And What Happens in Our Community?

The rule is that, even 62 years after its establishment, Israel is run by an ethnically pure Ashkenazi elite.

The headlines have screamed racism and discrimination. The segregation of Ashkenazi and Sephardi girls at the Beit Yaakov school in the West Bank settlement of Immanuel is indeed disgraceful and outrageous, while the apartheid in the ultra-Orthodox community as a whole engenders disgust. It starts with the deep arrogance toward the non-Jew that is embedded in Jewish religious law, and continues with racism toward Jews of Middle Eastern descent. Our shock as secular Jews over what's happening in places like Immanuel and Bnei Brak is justified and well-founded.

Having said that, let's take a look at some of our own enlightened, secular Ashkenazim. With us, it's not a matter of blatant, official discrimination as it is among the Haredim. We have no litmus test on admissions policies based on ethnic origin, we have nothing that resembles rabbinical segregation. Still, this should not be a source of pride.

The school in Immanuel is not admitting girls of Sephardi origin? This is a horrible thing. But what about the Israel Prize? Let's recall the ceremony that took place a few days ago: Almost all the recipients and presenters were Ashkenazi. It was once, and justifiably, dubbed the Israelovich Prize. Of the 158 prize laureates in cultural fields over the years, only 10 have been of Sephardi origin. And the picture isn't any better among the more than 600 laureates in all categories. True, no one decided to shut out Sephardim from this honor; no one imposed an ethnic admissions requirement as the rabbis have. On occasion, token Sephardim even win a prize - generally unknown rabbis in the category of Jewish thought - but the results speak for themselves.

Covert secular discrimination is sometimes more serious than blatant ultra-Orthodox discrimination, which is devoid of our purist rules of order. Open discrimination spawns opposition and outrage. But covert (and therefore more restrained) discrimination doesn't spark any protest.

Since the 1950s, they have been telling us that there is no discrimination; that soon we won't even know who's Ashkenazi and who's Sephardi; that the Israeli army is our melting pot. True, at one time the heads of the Labor Movement didn't hesitate to openly spout sickening racist statements, of the sort no one would dare utter today. In the 1950s, the enlightened statesman Abba Eban wrote that we needed to instill a Western spirit in them (meaning the Sephardim) and not let them drag us into their unnatural Middle Eastern ways.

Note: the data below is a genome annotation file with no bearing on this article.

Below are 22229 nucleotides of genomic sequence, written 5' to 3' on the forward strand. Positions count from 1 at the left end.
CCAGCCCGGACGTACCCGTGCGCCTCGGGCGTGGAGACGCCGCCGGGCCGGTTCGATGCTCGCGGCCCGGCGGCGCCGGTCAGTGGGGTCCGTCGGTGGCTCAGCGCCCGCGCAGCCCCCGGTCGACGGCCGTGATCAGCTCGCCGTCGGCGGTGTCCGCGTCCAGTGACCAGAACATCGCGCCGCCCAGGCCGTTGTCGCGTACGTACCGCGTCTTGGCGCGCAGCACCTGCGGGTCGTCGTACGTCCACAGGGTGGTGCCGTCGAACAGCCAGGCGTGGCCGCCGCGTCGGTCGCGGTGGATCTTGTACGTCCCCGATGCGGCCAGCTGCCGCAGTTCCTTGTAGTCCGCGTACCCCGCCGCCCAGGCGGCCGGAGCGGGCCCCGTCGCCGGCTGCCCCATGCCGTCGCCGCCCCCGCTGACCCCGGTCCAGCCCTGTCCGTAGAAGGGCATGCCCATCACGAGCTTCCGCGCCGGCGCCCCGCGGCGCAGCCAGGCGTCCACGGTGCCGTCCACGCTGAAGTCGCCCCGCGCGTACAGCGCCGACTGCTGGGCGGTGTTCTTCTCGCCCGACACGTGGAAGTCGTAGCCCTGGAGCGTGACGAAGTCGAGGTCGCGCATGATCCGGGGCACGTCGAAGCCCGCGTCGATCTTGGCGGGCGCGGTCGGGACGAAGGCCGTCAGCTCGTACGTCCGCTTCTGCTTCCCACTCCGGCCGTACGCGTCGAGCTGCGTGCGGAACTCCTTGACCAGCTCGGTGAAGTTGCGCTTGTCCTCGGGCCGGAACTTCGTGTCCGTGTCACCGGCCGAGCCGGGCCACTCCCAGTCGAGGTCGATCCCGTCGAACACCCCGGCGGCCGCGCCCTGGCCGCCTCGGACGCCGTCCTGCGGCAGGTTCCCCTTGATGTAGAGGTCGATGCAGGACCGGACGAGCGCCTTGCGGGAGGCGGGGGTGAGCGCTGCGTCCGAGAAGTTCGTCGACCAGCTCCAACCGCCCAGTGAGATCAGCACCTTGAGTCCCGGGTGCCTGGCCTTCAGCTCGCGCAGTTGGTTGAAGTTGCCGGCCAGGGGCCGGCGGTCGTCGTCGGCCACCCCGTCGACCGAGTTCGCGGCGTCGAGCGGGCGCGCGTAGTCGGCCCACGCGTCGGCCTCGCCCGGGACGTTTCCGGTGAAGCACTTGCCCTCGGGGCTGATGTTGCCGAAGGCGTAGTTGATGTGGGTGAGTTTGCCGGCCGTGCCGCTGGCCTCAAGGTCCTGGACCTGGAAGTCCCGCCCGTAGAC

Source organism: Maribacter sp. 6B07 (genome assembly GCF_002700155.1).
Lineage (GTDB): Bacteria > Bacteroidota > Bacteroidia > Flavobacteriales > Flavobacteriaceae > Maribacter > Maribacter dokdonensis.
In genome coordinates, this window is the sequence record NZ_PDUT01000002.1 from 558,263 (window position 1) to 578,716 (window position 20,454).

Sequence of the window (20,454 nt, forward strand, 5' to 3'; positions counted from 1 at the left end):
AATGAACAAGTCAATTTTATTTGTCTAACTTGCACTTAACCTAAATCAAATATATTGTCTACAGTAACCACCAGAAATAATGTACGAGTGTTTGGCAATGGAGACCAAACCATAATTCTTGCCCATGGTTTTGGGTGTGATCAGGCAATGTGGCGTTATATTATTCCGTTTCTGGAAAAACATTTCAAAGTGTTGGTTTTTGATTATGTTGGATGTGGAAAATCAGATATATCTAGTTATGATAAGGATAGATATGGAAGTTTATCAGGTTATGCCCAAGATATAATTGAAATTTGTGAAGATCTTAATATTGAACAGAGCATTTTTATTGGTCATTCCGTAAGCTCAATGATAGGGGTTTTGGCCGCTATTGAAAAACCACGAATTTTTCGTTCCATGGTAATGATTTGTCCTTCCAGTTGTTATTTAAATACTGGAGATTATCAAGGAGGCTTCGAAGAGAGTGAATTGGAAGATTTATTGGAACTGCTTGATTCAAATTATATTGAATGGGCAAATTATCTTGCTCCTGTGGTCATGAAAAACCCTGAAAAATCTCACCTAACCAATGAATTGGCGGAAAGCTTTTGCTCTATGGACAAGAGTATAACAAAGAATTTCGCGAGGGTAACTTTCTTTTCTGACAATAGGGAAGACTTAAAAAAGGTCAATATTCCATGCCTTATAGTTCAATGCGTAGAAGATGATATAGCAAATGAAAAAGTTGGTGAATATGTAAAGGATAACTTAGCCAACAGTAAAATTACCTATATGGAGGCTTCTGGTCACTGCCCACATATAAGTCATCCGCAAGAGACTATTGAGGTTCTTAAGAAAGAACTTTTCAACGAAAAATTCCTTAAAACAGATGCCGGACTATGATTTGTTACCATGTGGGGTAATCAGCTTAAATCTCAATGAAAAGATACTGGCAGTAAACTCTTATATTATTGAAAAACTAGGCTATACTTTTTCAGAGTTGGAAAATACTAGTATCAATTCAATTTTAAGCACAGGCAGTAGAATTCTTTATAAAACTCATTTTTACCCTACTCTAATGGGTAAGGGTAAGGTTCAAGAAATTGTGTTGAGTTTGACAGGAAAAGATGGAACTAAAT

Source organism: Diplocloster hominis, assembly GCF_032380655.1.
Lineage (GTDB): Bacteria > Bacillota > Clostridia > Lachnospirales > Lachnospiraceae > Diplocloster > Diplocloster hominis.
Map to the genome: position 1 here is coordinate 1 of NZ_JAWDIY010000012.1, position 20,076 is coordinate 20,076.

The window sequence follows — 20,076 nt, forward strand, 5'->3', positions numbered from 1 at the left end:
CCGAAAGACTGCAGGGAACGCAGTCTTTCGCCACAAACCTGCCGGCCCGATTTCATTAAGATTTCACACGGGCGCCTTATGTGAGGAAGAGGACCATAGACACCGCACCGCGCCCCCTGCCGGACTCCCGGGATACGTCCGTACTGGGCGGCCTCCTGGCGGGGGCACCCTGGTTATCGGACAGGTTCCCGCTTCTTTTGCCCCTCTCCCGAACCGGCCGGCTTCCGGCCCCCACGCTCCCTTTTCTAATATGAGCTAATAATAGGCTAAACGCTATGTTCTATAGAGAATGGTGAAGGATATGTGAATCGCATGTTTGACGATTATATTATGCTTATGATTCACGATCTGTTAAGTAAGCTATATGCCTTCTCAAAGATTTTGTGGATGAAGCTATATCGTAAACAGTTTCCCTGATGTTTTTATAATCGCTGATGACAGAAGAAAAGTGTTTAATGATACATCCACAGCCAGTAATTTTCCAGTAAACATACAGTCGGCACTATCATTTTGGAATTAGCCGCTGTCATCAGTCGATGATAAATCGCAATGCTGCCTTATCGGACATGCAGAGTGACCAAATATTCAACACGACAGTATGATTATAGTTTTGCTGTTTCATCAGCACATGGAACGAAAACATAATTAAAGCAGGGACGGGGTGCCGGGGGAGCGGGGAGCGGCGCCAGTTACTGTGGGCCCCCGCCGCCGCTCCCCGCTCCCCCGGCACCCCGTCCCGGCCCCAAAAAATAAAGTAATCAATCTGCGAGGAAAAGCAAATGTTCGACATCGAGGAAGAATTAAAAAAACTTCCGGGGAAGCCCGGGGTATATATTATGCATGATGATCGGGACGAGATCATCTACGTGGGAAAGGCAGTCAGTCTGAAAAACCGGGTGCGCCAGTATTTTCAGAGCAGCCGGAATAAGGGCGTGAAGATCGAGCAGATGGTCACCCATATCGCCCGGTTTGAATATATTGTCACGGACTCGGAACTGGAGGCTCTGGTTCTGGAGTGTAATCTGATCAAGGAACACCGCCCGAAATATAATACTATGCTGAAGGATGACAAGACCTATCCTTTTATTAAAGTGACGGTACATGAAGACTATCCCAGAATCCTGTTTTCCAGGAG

Andre Azoulay, a senior adviser to the king of Morocco, is convinced to this day that Moroccan Jews were brought to Israel only to provide cheap labor and serve as human shields in border regions. He points to comments by prime minister David Ben-Gurion and former World Jewish Congress president Nahum Goldmann that attest to this. In Israel, Azoulay's wife was also once told: "You don't look Moroccan." Every time I meet this impressive man, who has had such an amazing career, I can't help asking myself (and him): What would he have become if he had immigrated to Israel? The secretary of the workers' council in Dimona, where his cousins live? Or perhaps a textile worker, like them?

And what about another individual, who did immigrate to Israel from Morocco, Amir Peretz? He's one of Israel's most decent politicians and among the few who possess a worldview. He was doubtless the object of ridicule (either openly or secretly) from his first day as defense minister because of his ethnic background.

There is no discrimination, we claim, yet our entire political, economic, legal, academic and even military leadership is made up of Ashkenazim, with a smattering of Sephardim as the exceptions that so remarkably prove the rule. And the rule is that, even 62 years after its establishment, Israel is run by an ethnically pure elite. True, we did have two presidents of Sephardi origin, but there's no way they could have been Moroccan Jews, who until recently comprised the largest ethnic community in the country. We have had two or three Sephardi army chiefs of staff and there are already a few major generals, a bank head or two, but not one prime minister. Who's counting, though? Equality reins.

Equality reins? In looking at employment conditions, the situation is even worse. If in 1975 Sephardim earned on average 79 percent of the Ashkenazi wage, in 1992 that figure was down to 68 percent. According to studies that have not been updated, closing the educational gap between the two communities will take another 75 years. Prisons are full of Sephardim, while universities, where only about 7 percent of faculty are Sephardi, are much less so. But why do we need statistics? Let's ask ourselves honestly how many of the people who appear on television every day are Sephardi, and how many of the people who shape our fate are.

We cluck our tongues over Immanuel and the Haredim, but let's take a good look at ourselves first.